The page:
Photo: Joe Occhiuzzo
THE ECOSYSTEMS OF THE FOREST PRESERVES OF COOK COUNTY
From sand prairies to floodplain forests, the preserves contain multitudes
As the crow flies, the Forest Preserves of Cook County stretch 59 miles from Spring Lake Nature Preserve, in Barrington Hills, to Plum Creek Forest Preserve in Sauk Village. Acquired over a century, the preserves cover nearly 69,000 acres—an impressive 11 percent of the entire county.
Many forest preserves follow river valleys or creeks. Some cover rolling, wooded highlands. Still others occupy low, sandy ancient lake plains. These diverse and fascinating places support distinct communities of plants and animals, from red-headed woodpeckers and blue-spotted salamanders to Hine’s emerald dragonflies and large-flowered trillium—all species that require wild habitat to survive.
For the last 7,000 years or so, Cook County has been a subtly shifting mosaic of prairie, savanna, open woods and forests, rivers and bird-filled wetlands. Today’s forest preserves include most of the natural communities believed to have been present in Cook County before European settlement.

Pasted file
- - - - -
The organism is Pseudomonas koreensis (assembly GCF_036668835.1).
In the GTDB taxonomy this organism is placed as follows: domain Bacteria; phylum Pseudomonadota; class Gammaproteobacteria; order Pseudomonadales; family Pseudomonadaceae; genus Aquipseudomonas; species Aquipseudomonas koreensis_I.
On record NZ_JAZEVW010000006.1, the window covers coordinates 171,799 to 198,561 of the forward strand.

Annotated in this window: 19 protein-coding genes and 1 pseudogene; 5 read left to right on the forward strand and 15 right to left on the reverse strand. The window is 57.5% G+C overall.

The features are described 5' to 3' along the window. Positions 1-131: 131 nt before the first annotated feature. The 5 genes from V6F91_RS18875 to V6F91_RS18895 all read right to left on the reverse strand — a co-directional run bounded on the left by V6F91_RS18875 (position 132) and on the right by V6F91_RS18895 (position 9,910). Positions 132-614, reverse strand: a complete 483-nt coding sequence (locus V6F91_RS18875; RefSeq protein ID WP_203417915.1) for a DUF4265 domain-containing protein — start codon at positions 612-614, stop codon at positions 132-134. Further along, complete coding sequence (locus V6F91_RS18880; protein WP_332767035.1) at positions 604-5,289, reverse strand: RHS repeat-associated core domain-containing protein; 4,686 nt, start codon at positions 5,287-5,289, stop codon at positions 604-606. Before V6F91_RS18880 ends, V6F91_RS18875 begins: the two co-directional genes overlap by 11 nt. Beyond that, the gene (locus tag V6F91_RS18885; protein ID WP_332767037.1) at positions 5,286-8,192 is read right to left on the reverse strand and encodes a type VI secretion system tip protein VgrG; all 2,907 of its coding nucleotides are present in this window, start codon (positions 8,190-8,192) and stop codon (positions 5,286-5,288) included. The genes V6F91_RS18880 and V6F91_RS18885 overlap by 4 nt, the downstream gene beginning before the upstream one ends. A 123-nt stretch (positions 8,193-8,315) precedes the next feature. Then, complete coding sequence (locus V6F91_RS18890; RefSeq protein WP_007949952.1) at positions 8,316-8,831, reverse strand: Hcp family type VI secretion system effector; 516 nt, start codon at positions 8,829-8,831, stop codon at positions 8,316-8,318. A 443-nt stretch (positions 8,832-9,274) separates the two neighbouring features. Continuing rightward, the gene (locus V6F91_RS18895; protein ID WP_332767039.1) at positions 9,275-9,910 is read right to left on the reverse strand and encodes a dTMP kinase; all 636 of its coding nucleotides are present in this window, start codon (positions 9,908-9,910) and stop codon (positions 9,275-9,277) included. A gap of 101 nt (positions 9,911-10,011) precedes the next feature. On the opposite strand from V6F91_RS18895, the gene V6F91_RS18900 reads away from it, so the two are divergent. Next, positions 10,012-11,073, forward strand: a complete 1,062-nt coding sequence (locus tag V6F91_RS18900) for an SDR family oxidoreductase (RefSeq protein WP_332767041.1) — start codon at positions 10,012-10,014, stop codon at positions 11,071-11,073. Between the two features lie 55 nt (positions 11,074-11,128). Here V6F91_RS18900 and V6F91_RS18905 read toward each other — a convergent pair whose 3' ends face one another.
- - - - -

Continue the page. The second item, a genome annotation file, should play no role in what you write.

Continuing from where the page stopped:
Some parts of the preserves are remnant natural communities, places where the land has been touched only lightly by modern disturbances such as grazing, logging, farming and roads. Here the land still undergoes most natural processes, expresses its original character and retains most of its plants, animals, fungi, bacteria and microscopic life. These sites are the arks from which more degraded areas are restored, and from which we can learn the most about our natural heritage.
The ecosystems within the Forest Preserves of Cook County are something to be proud of. These prairies, woodlands and wetlands—many globally rare—are woven deeply into Cook County’s history and identity. Each is a unique and ever-changing wonder to learn about, enjoy and protect.
Read more about the ecosystems of the Forest Preserves of Cook County: